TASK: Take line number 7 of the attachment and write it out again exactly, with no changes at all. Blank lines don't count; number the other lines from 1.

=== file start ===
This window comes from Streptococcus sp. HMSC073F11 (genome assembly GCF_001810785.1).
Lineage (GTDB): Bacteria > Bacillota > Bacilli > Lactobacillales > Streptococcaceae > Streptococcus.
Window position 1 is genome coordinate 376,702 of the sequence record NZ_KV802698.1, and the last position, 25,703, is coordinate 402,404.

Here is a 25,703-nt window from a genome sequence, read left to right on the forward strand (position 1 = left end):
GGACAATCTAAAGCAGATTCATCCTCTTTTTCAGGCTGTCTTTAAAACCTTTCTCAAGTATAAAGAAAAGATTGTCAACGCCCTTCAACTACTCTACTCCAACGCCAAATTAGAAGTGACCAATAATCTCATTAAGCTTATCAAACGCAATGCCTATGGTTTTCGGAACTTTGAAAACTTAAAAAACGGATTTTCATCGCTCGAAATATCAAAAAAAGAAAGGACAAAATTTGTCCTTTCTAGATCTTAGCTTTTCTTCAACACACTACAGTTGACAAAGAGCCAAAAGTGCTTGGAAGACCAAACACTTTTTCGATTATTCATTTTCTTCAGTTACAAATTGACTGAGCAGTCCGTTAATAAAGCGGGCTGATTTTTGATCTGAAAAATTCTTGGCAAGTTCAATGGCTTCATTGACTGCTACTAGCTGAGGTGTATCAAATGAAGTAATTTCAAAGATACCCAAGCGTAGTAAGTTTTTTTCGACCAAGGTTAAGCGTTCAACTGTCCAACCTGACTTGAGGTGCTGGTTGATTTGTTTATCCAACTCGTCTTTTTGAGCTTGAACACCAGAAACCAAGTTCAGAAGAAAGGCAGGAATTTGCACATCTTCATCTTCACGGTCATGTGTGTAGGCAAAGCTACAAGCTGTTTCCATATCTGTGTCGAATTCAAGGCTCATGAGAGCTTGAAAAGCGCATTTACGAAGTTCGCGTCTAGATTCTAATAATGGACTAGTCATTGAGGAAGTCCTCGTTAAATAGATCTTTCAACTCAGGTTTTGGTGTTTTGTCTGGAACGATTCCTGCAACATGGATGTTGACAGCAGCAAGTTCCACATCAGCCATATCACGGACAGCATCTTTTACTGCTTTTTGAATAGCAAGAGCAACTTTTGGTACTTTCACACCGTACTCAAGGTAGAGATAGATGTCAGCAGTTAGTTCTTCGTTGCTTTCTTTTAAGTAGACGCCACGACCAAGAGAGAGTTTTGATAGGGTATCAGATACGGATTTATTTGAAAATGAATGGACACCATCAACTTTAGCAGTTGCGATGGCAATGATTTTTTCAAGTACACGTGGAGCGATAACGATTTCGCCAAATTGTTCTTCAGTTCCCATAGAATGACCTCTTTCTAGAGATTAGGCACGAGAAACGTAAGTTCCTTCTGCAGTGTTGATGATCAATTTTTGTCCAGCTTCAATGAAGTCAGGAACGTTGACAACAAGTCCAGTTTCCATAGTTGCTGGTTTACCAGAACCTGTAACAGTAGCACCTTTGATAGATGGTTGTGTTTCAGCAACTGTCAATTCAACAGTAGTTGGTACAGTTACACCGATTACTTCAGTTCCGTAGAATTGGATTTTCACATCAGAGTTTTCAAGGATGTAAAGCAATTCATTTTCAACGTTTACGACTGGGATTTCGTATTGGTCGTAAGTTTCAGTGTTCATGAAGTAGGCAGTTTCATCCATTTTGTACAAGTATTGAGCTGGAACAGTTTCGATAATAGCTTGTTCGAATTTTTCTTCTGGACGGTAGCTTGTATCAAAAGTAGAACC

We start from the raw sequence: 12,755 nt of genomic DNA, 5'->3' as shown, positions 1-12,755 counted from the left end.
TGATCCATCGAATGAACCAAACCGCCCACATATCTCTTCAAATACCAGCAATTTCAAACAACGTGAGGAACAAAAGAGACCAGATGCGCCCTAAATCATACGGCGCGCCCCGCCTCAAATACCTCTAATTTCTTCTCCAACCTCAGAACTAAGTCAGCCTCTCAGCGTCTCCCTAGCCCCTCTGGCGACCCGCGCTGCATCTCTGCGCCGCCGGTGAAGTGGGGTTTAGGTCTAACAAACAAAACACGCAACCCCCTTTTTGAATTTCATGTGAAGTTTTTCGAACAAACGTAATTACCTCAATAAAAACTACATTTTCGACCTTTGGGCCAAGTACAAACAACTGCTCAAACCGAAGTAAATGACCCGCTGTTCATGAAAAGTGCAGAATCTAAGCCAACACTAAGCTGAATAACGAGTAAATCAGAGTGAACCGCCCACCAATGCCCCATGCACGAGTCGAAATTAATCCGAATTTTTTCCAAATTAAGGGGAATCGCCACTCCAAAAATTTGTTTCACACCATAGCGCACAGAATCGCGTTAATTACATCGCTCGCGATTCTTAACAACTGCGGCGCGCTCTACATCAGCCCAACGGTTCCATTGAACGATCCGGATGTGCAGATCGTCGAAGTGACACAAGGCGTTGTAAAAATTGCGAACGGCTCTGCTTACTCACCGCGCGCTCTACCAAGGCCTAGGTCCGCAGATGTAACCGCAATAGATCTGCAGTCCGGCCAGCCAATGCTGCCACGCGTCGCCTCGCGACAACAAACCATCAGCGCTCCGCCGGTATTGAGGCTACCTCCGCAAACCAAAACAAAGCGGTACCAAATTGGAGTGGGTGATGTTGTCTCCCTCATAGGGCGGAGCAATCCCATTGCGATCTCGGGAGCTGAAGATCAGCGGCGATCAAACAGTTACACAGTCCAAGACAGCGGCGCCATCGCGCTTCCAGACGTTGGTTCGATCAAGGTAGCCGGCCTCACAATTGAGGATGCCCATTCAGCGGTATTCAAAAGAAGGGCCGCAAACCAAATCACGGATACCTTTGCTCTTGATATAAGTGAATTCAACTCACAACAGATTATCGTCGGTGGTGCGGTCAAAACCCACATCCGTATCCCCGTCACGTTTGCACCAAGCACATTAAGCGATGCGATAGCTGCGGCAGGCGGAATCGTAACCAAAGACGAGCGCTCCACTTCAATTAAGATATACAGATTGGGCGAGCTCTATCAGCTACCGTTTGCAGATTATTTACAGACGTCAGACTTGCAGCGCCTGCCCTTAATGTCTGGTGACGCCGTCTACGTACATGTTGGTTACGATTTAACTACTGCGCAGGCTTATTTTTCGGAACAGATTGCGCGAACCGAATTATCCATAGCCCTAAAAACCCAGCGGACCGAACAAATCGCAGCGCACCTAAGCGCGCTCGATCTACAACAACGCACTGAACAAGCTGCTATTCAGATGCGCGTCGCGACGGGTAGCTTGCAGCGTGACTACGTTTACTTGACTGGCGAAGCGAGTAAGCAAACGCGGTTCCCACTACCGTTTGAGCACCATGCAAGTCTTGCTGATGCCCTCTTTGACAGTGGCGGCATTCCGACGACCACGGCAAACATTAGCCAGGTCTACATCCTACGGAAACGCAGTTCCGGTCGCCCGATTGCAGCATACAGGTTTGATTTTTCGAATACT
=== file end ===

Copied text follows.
TGATCCATCGAATGAACCAAACCGCCCACATATCTCTTCAAATACCAGCAATTTCAAACAACGTGAGGAACAAAAGAGACCAGATGCGCCCTAAATCATACGGCGCGCCCCGCCTCAAATACCTCTAATTTCTTCTCCAACCTCAGAACTAAGTCAGCCTCTCAGCGTCTCCCTAGCCCCTCTGGCGACCCGCGCTGCATCTCTGCGCCGCCGGTGAAGTGGGGTTTAGGTCTAACAAACAAAACACGCAACCCCCTTTTTGAATTTCATGTGAAGTTTTTCGAACAAACGTAATTACCTCAATAAAAACTACATTTTCGACCTTTGGGCCAAGTACAAACAACTGCTCAAACCGAAGTAAATGACCCGCTGTTCATGAAAAGTGCAGAATCTAAGCCAACACTAAGCTGAATAACGAGTAAATCAGAGTGAACCGCCCACCAATGCCCCATGCACGAGTCGAAATTAATCCGAATTTTTTCCAAATTAAGGGGAATCGCCACTCCAAAAATTTGTTTCACACCATAGCGCACAGAATCGCGTTAATTACATCGCTCGCGATTCTTAACAACTGCGGCGCGCTCTACATCAGCCCAACGGTTCCATTGAACGATCCGGATGTGCAGATCGTCGAAGTGACACAAGGCGTTGTAAAAATTGCGAACGGCTCTGCTTACTCACCGCGCGCTCTACCAAGGCCTAGGTCCGCAGATGTAACCGCAATAGATCTGCAGTCCGGCCAGCCAATGCTGCCACGCGTCGCCTCGCGACAACAAACCATCAGCGCTCCGCCGGTATTGAGGCTACCTCCGCAAACCAAAACAAAGCGGTACCAAATTGGAGTGGGTGATGTTGTCTCCCTCATAGGGCGGAGCAATCCCATTGCGATCTCGGGAGCTGAAGATCAGCGGCGATCAAACAGTTACACAGTCCAAGACAGCGGCGCCATCGCGCTTCCAGACGTTGGTTCGATCAAGGTAGCCGGCCTCACAATTGAGGATGCCCATTCAGCGGTATTCAAAAGAAGGGCCGCAAACCAAATCACGGATACCTTTGCTCTTGATATAAGTGAATTCAACTCACAACAGATTATCGTCGGTGGTGCGGTCAAAACCCACATCCGTATCCCCGTCACGTTTGCACCAAGCACATTAAGCGATGCGATAGCTGCGGCAGGCGGAATCGTAACCAAAGACGAGCGCTCCACTTCAATTAAGATATACAGATTGGGCGAGCTCTATCAGCTACCGTTTGCAGATTATTTACAGACGTCAGACTTGCAGCGCCTGCCCTTAATGTCTGGTGACGCCGTCTACGTACATGTTGGTTACGATTTAACTACTGCGCAGGCTTATTTTTCGGAACAGATTGCGCGAACCGAATTATCCATAGCCCTAAAAACCCAGCGGACCGAACAAATCGCAGCGCACCTAAGCGCGCTCGATCTACAACAACGCACTGAACAAGCTGCTATTCAGATGCGCGTCGCGACGGGTAGCTTGCAGCGTGACTACGTTTACTTGACTGGCGAAGCGAGTAAGCAAACGCGGTTCCCACTACCGTTTGAGCACCATGCAAGTCTTGCTGATGCCCTCTTTGACAGTGGCGGCATTCCGACGACCACGGCAAACATTAGCCAGGTCTACATCCTACGGAAACGCAGTTCCGGTCGCCCGATTGCAGCATACAGGTTTGATTTTTCGAATACT